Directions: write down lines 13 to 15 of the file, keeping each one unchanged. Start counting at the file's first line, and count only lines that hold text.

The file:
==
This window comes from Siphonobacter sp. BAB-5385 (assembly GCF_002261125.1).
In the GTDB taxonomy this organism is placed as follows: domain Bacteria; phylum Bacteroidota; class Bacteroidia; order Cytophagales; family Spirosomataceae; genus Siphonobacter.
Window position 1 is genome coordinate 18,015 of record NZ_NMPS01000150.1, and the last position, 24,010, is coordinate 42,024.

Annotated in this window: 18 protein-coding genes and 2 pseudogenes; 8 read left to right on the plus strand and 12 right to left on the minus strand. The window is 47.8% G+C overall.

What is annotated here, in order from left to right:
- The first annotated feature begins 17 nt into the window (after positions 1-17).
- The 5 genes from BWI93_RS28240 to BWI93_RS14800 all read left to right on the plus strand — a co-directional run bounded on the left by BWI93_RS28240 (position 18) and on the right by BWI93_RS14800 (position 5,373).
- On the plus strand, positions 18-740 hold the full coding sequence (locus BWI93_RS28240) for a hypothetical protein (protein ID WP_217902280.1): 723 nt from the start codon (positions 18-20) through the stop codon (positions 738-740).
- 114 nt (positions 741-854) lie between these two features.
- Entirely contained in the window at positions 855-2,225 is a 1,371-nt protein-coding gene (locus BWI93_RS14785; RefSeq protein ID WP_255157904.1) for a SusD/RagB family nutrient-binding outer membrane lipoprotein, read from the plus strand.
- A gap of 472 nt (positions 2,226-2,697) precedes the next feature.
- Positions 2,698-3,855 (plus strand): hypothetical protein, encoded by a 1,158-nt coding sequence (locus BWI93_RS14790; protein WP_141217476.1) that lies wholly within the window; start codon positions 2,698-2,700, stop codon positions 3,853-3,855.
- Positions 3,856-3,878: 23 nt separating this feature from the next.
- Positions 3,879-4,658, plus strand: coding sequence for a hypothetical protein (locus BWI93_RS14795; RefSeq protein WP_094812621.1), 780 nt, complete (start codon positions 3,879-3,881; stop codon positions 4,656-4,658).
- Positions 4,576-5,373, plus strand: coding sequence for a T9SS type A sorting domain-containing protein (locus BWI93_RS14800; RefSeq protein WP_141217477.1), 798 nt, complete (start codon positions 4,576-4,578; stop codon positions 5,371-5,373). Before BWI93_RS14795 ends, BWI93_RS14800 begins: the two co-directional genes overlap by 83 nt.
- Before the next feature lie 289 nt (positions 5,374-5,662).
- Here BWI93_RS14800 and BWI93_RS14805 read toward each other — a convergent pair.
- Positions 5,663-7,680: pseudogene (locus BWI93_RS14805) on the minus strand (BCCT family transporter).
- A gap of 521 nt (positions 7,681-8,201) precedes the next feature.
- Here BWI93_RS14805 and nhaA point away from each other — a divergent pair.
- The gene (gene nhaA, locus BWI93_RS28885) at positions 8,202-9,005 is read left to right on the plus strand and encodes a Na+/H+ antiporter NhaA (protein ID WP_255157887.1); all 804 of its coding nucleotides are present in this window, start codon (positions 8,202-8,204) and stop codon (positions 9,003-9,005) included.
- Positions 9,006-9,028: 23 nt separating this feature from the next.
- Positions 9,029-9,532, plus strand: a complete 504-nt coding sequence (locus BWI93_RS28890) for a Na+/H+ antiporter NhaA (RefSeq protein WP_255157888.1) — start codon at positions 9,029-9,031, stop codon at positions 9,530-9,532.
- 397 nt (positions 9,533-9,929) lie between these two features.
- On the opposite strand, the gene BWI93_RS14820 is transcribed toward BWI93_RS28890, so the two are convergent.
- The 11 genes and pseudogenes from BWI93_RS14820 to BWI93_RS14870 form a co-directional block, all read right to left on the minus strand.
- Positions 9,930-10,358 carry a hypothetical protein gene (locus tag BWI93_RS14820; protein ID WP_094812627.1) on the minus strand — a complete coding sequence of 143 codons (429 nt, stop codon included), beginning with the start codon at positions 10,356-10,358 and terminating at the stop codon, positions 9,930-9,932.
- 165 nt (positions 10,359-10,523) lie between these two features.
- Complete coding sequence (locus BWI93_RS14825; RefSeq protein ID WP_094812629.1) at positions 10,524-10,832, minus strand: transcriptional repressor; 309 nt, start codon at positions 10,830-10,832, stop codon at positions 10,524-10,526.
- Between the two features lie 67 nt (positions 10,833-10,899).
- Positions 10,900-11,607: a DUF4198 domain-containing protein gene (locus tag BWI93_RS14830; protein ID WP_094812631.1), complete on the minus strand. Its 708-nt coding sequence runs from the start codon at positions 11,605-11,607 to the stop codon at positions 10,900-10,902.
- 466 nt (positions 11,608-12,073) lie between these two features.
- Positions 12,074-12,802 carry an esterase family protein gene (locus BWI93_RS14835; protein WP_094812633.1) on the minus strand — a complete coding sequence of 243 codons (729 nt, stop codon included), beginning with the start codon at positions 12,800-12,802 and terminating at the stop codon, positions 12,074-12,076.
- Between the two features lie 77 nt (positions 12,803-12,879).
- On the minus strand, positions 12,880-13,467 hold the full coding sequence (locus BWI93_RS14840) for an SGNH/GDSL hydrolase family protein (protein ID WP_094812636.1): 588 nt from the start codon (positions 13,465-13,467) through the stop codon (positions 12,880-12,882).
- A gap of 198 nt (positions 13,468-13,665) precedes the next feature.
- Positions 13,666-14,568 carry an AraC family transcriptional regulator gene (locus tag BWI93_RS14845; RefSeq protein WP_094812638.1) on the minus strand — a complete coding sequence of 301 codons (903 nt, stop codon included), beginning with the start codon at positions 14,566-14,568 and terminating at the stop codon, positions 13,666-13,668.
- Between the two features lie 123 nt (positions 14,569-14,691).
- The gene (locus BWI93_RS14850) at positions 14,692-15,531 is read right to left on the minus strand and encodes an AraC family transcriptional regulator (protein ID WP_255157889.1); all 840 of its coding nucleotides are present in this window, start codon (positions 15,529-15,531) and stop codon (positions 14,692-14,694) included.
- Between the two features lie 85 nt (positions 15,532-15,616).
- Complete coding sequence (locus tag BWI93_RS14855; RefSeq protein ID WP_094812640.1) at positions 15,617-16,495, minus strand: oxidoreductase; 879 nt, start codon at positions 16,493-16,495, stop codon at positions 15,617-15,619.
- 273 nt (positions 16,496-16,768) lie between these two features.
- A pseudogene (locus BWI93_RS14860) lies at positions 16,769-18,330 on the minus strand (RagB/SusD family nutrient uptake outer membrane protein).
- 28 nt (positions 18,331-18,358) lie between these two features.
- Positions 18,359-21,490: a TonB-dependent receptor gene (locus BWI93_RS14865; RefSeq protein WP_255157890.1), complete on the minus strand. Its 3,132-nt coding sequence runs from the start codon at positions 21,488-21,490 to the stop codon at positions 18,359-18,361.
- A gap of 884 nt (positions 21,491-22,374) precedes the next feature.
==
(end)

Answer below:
- Positions 3,856-3,878: 23 nt separating this feature from the next.
- Positions 3,879-4,658, plus strand: coding sequence for a hypothetical protein (locus BWI93_RS14795; RefSeq protein WP_094812621.1), 780 nt, complete (start codon positions 3,879-3,881; stop codon positions 4,656-4,658).
- Positions 4,576-5,373, plus strand: coding sequence for a T9SS type A sorting domain-containing protein (locus BWI93_RS14800; RefSeq protein WP_141217477.1), 798 nt, complete (start codon positions 4,576-4,578; stop codon positions 5,371-5,373). Before BWI93_RS14795 ends, BWI93_RS14800 begins: the two co-directional genes overlap by 83 nt.